New filters would be kept in tightly sealed plastic bags to prevent premature scent contamination. After collecting environmental scent, the filter would be placed in the same bag from which it was taken, the bag would prevent the collected scent from fading as well as prevent the filter from attracting additional scents from environment.
The user takes the new filter out of the bag (preferably with the tweezers or gloves), opens the device, puts it in a dedicated frame, closes the device, and starts the air pump.
Other aspects:
Such an air pump with insertable scent collecting filters could possibly be made small enough for anyone willing to carry in their backpack and collect scents whenever they go. All you'd need is to change filters and store them in a specialized case, this would take some space and perhaps remind a case of a professional photo camera.
Because such a filter-based scent capture method wouldn't aim to recreate the molecular composition of a certain scent, only to capture the whim of the general air scent, it would be enough trying filters of different compositions and seeing how reminiscent the captured scent is to that lingering in the air that was pumped through the filter. This could be done by comparing the two scents using only the human nose.
Creative contributions

Scent "vinyls"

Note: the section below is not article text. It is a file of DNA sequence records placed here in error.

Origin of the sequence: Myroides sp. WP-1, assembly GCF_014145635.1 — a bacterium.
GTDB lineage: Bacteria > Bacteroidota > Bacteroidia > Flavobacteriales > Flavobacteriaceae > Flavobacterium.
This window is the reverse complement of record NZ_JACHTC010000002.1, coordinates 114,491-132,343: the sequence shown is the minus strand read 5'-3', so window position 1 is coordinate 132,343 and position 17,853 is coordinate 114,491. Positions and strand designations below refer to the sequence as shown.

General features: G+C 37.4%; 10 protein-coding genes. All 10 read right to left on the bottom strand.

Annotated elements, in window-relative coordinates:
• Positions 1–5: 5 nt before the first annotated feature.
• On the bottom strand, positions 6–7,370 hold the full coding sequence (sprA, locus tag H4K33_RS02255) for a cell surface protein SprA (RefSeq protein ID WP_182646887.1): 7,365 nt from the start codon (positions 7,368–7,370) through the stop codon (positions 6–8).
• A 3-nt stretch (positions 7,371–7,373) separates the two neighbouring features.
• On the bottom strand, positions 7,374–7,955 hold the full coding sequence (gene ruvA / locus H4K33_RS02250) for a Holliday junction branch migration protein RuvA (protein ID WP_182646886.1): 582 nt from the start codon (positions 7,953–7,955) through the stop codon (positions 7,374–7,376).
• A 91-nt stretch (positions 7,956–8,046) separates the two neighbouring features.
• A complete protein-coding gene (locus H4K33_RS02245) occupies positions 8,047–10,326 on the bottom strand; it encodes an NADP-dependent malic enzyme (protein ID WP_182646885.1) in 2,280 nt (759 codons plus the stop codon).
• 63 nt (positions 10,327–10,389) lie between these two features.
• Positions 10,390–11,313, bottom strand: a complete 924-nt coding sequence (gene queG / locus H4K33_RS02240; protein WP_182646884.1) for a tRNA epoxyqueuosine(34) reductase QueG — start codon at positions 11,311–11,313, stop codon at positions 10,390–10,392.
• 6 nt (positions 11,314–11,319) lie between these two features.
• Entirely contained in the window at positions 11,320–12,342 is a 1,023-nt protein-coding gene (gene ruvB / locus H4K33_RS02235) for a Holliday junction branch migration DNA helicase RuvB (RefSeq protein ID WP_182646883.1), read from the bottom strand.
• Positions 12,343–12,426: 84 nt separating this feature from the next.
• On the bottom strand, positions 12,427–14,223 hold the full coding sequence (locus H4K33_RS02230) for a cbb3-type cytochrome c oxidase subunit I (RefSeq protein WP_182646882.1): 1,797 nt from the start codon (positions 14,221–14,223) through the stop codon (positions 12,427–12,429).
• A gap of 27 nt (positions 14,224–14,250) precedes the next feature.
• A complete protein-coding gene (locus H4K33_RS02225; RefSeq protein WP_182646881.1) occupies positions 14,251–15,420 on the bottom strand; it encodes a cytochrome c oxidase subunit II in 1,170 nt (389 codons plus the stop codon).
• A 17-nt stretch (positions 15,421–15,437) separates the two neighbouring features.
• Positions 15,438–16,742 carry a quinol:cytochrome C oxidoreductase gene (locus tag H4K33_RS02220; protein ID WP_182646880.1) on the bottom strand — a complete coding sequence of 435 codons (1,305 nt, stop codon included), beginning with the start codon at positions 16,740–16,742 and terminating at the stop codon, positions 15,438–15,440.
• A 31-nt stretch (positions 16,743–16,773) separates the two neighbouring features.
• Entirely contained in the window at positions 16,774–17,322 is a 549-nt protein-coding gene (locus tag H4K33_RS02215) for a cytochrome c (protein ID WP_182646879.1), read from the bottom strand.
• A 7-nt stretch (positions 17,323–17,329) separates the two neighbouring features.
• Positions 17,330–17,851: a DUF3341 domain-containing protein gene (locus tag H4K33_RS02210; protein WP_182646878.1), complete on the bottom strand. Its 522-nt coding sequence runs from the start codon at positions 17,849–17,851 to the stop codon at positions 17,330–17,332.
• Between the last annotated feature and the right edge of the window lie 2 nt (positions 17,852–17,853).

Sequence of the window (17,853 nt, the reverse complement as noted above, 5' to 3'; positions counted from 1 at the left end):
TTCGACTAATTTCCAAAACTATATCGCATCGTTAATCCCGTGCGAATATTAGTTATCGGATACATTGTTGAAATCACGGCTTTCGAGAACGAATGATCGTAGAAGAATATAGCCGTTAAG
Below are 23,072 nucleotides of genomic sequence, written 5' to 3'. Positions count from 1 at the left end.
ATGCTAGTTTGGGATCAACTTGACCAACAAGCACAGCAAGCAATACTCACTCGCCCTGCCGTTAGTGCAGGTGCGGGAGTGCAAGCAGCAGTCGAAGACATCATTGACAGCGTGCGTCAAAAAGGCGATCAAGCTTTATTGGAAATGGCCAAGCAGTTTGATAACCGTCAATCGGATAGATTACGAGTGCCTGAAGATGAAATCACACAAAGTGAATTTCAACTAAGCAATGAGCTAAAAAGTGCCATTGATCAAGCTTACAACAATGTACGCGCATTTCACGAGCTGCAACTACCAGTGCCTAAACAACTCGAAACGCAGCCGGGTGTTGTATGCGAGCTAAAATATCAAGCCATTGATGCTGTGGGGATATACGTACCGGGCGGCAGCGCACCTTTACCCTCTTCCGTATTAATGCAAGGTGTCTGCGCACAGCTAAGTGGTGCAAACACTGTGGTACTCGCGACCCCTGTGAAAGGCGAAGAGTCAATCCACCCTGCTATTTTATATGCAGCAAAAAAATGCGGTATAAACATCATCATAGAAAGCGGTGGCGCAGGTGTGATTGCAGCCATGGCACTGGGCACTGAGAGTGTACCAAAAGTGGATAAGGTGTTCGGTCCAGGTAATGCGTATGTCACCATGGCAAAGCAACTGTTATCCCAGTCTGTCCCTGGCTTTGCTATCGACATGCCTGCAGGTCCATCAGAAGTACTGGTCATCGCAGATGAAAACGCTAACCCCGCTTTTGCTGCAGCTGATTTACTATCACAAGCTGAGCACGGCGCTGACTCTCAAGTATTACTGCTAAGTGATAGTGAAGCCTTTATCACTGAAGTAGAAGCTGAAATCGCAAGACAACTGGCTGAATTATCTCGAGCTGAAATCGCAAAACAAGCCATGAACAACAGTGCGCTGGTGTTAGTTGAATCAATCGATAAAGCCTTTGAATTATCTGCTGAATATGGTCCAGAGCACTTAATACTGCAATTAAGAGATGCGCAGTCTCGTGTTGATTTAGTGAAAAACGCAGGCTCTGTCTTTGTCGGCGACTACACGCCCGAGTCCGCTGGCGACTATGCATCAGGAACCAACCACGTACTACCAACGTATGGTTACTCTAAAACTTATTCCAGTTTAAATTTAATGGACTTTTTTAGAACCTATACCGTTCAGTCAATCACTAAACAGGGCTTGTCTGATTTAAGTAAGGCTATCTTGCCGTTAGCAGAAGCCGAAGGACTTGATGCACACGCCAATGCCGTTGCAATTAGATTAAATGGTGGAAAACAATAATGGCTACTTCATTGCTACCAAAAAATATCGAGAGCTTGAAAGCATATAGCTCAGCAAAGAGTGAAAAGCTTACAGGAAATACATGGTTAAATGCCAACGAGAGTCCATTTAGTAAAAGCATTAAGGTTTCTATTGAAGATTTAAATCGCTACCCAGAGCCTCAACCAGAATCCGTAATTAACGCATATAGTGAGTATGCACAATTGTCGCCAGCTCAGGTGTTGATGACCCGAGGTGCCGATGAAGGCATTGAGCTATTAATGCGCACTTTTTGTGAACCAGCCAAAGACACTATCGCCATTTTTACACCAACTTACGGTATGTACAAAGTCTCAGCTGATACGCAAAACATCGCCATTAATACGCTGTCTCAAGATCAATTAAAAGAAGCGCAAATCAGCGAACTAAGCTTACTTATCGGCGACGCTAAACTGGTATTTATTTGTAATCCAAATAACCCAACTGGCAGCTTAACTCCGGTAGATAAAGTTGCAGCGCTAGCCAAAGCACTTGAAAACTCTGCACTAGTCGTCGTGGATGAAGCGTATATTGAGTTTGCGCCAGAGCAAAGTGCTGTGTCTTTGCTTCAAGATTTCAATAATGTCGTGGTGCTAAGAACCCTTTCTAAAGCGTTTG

Povilas S
Povilas S Feb 14, 2022
Such devices could be used to create scent samples of various places and events. This could lead to a profitable business.
Imagine the recording of the live performance of your favorite band on youtube, they play somewhere outside in tropical surroundings, like here :
The scent of the surroundings was also recorded during the performance using the proposed device. So you can click on a link next to a youtube video and get a scent sample in a form of a round filter sealed in a zip bag. The filter-containing bag could also be round and have a shot (like the one above) from the performance printed on it. You could smell the sample while watching the video and have a richer sensory experience of the event.
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General comments

jnikola2 years ago
Wait, but why do you think the headspace technology couldn't be used for this purpose? Just because it has been used to capture smells above certain flowers, it doesn't mean it cannot be used to capture environmental smells. When talking about environmental smells, they are not as strong or interesting as perfumes, but could possibly be captured by the same system. I guess adding a small piece of smell-retaining fabric in the collecting vial would definitely help to preserve the odor longer, but the technology is here, right?